Life-Study of Exodusby Witness Lee
Printed Copy: Available Online from Living Stream Ministry
Printed Copy: Available Online from Living Stream Ministry
The deepest type of the types in the Old Testament may be the incense altar in Exodus 30. If we consider this type even superficially, we shall see that it is related to prayer. Both in the Old Testament and in the New Testament incense offered to God signifies our prayer to Him. Therefore, in our reading of the Bible, we can realize that the golden altar of incense must in some way be related to prayer.
If we consider this matter in a deeper way, we shall see that actually the incense altar does not refer to our prayer. Rather, it refers to the prayer of Christ, for the altar itself is a type of the Person of Christ. It is not a type of Christ’s prayer. The incense altar typifies Christ the Person, not His prayer. It signifies Christ praying, Christ interceding.
The individual Christ after His resurrection, and especially after His ascension, has become corporate. Thus, today before God not only is the individual Christ interceding, but the corporate Christ, the Head with the Body, is interceding as well. Christ the Head is interceding in the heavens, and the church the Body is interceding on earth. The intercessor, therefore, is not merely Christ Himself, but is Christ with His Body. If we realize this, we shall see that what is signified by the incense altar is something very deep.
If you consult the diagram printed in message one hundred forty-seven, you will see that the incense altar was located inside the tabernacle. The first altar, the altar of burnt offering, however, was outside the tabernacle, in the outer court. The significance of the incense altar is deeper than that of the altar of burnt offering. As we have pointed out, the tabernacle signifies clearly and definitely God Himself into whom we may enter. Furthermore, since the incense altar is in the tabernacle, whoever would pray at the incense altar must be inside the tabernacle. The concept here is deep. This is the reason we say that the significance of the incense altar is profound. In this message we shall try to cover some of the details related to the depths of the significance of this altar.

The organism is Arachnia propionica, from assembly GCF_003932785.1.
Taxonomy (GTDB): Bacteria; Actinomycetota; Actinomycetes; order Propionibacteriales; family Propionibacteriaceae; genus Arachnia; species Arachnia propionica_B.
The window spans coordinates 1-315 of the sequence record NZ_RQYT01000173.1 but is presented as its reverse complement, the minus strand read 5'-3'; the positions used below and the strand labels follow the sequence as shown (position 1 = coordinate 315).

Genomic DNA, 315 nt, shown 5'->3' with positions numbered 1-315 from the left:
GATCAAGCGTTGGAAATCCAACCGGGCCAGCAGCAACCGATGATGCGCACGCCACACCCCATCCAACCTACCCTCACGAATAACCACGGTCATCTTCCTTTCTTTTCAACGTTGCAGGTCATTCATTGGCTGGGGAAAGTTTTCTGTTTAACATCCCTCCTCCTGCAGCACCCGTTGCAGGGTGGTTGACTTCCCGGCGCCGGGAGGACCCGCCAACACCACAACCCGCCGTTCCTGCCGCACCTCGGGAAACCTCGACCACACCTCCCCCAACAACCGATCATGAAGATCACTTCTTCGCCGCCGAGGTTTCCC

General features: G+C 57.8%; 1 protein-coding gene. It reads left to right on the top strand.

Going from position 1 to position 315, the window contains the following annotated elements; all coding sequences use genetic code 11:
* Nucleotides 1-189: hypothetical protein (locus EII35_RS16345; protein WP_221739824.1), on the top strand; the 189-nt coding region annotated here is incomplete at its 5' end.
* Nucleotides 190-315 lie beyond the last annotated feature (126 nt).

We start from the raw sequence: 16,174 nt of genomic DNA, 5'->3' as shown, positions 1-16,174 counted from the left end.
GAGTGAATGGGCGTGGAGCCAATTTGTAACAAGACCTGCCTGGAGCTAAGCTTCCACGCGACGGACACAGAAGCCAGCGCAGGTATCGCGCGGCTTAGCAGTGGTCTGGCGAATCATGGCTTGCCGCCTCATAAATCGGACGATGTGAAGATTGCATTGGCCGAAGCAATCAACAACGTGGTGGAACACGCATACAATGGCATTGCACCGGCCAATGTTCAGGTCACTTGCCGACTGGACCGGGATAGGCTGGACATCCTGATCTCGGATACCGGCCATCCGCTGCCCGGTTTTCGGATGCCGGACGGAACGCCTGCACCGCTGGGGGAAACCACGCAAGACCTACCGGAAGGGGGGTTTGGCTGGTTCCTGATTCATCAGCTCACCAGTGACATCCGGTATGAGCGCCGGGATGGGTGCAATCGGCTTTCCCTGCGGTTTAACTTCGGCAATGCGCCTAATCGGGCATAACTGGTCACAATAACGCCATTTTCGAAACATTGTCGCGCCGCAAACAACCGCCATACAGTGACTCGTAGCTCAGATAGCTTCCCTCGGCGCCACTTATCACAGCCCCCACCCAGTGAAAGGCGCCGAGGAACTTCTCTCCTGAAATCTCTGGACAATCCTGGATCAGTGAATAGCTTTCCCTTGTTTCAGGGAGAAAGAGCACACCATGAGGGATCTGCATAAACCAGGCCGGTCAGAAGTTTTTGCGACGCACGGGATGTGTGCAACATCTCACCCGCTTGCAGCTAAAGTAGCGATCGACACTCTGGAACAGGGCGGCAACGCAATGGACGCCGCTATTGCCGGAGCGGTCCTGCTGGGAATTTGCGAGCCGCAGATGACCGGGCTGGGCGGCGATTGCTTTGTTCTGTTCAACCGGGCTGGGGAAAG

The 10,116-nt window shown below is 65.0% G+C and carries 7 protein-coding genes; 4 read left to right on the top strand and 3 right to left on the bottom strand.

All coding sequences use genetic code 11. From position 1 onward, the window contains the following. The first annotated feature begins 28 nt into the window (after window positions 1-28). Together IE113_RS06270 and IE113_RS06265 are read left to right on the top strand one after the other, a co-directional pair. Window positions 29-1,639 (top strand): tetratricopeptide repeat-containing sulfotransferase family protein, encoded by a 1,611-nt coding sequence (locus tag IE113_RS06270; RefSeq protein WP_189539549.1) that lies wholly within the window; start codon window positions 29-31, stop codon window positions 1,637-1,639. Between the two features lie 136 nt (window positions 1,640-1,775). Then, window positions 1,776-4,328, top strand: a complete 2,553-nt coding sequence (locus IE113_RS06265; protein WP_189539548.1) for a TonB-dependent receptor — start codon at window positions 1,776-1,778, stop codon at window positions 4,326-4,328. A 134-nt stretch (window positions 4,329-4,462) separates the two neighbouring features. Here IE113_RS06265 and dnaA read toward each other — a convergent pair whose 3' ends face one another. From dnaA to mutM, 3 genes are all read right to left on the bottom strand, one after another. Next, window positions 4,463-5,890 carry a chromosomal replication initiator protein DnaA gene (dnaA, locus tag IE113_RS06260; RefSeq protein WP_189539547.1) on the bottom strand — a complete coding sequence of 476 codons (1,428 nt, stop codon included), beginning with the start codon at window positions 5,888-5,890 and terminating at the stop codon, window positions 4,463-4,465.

With the tabernacle and the outer court there are two altars: the altar of burnt offering and the golden altar of incense. The incense altar in the tabernacle is for prayer, and the altar of burnt offering in the outer court is for offering sacrifices.
Suppose a sinner came to offer a sin offering or a trespass offering at the altar in the outer court. Would not such a person pray? Yes, he surely would pray. However, that kind of prayer, the prayer at the altar in the outer court, is shallow, for it is offered outside of God. It is not the prayer offered in God. Today many Christians know only to pray this kind of shallow prayer. They know only to pray on the basis of the blood of Christ shed on the cross. Not many believers know how to pray the kind of prayer that is offered at the incense altar.
The primary condition or requirement for praying at the first altar is that we offer Christ as our substitute, either as the sin offering for our sin or as the trespass offering for our trespasses. This means that we pray by Him as the crucified One who shed His blood for our redemption. If our prayer goes no farther than this, we can pray to God, but we do not pray in God. To pray to God is one thing, but to pray in God is something much deeper. This is a very important matter that we all need to see.
I hope that in this message we shall see something deeper, something experiential. I do not want to consider the incense altar merely in a doctrinal way. This message is not simply a Bible study on Exodus 30. Therefore, I hope that the Lord will show us something deeper related to the golden altar of incense.
When I was young, I attended the Southern Baptist Church, the Chinese Presbyterian Church, and the Brethren assembly. During the years I went to those places, I heard many prayers that concluded with the words, “through the precious blood of the Lord Jesus.” But I do not remember ever hearing a prayer ending with the words, “in the name of the Lord Jesus.” Those prayers were offered at the altar in the outer court, not at the incense altar, because those who prayed in that way were rather shallow in their prayer life. They had not entered into the deeper life or the inner life. To pray through the blood of Christ at the cross is shallow, but to pray at the incense altar is deep.
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